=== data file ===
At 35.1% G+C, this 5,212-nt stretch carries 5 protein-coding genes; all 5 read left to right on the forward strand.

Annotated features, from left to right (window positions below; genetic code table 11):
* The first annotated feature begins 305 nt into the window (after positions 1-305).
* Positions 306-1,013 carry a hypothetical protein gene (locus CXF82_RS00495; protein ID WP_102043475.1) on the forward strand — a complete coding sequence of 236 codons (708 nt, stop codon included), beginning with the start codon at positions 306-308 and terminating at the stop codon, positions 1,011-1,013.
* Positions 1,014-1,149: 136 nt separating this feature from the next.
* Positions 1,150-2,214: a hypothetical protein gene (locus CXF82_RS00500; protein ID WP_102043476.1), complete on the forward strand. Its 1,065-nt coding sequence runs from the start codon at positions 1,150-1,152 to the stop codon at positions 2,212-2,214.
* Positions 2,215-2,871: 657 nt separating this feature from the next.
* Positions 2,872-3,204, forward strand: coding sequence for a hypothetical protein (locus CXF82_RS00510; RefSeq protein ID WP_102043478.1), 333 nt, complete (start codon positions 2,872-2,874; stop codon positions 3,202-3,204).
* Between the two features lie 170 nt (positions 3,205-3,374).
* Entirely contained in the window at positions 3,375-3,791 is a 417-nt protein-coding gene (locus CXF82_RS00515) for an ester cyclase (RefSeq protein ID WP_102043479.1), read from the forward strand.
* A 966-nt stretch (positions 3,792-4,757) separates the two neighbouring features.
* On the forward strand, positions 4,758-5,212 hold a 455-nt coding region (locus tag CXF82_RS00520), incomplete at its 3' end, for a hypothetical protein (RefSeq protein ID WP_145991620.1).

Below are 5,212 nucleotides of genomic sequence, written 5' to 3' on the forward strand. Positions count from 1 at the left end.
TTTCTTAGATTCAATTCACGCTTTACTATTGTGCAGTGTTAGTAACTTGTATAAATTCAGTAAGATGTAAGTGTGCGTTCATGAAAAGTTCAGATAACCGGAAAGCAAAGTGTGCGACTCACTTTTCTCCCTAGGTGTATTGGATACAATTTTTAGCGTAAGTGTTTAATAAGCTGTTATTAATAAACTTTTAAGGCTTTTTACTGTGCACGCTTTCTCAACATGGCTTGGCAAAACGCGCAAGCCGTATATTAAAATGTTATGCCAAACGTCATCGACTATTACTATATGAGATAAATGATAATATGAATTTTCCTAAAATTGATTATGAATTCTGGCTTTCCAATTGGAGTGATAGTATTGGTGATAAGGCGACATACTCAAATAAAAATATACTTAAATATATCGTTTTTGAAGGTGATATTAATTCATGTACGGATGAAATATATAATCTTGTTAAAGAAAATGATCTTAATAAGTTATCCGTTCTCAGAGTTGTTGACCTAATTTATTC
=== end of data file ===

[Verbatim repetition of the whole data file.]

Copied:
At 35.1% G+C, this 5,212-nt stretch carries 5 protein-coding genes; all 5 read left to right on the forward strand.

Annotated features, from left to right (window positions below; genetic code table 11):
* The first annotated feature begins 305 nt into the window (after positions 1-305).
* Positions 306-1,013 carry a hypothetical protein gene (locus CXF82_RS00495; protein ID WP_102043475.1) on the forward strand — a complete coding sequence of 236 codons (708 nt, stop codon included), beginning with the start codon at positions 306-308 and terminating at the stop codon, positions 1,011-1,013.
* Positions 1,014-1,149: 136 nt separating this feature from the next.
* Positions 1,150-2,214: a hypothetical protein gene (locus CXF82_RS00500; protein ID WP_102043476.1), complete on the forward strand. Its 1,065-nt coding sequence runs from the start codon at positions 1,150-1,152 to the stop codon at positions 2,212-2,214.
* Positions 2,215-2,871: 657 nt separating this feature from the next.
* Positions 2,872-3,204, forward strand: coding sequence for a hypothetical protein (locus CXF82_RS00510; RefSeq protein ID WP_102043478.1), 333 nt, complete (start codon positions 2,872-2,874; stop codon positions 3,202-3,204).
* Between the two features lie 170 nt (positions 3,205-3,374).
* Entirely contained in the window at positions 3,375-3,791 is a 417-nt protein-coding gene (locus CXF82_RS00515) for an ester cyclase (RefSeq protein ID WP_102043479.1), read from the forward strand.
* A 966-nt stretch (positions 3,792-4,757) separates the two neighbouring features.
* On the forward strand, positions 4,758-5,212 hold a 455-nt coding region (locus tag CXF82_RS00520), incomplete at its 3' end, for a hypothetical protein (RefSeq protein ID WP_145991620.1).

Below are 5,212 nucleotides of genomic sequence, written 5' to 3' on the forward strand. Positions count from 1 at the left end.
TTTCTTAGATTCAATTCACGCTTTACTATTGTGCAGTGTTAGTAACTTGTATAAATTCAGTAAGATGTAAGTGTGCGTTCATGAAAAGTTCAGATAACCGGAAAGCAAAGTGTGCGACTCACTTTTCTCCCTAGGTGTATTGGATACAATTTTTAGCGTAAGTGTTTAATAAGCTGTTATTAATAAACTTTTAAGGCTTTTTACTGTGCACGCTTTCTCAACATGGCTTGGCAAAACGCGCAAGCCGTATATTAAAATGTTATGCCAAACGTCATCGACTATTACTATATGAGATAAATGATAATATGAATTTTCCTAAAATTGATTATGAATTCTGGCTTTCCAATTGGAGTGATAGTATTGGTGATAAGGCGACATACTCAAATAAAAATATACTTAAATATATCGTTTTTGAAGGTGATATTAATTCATGTACGGATGAAATATATAATCTTGTTAAAGAAAATGATCTTAATAAGTTATCCGTTCTCAGAGTTGTTGACCTAATTTATTC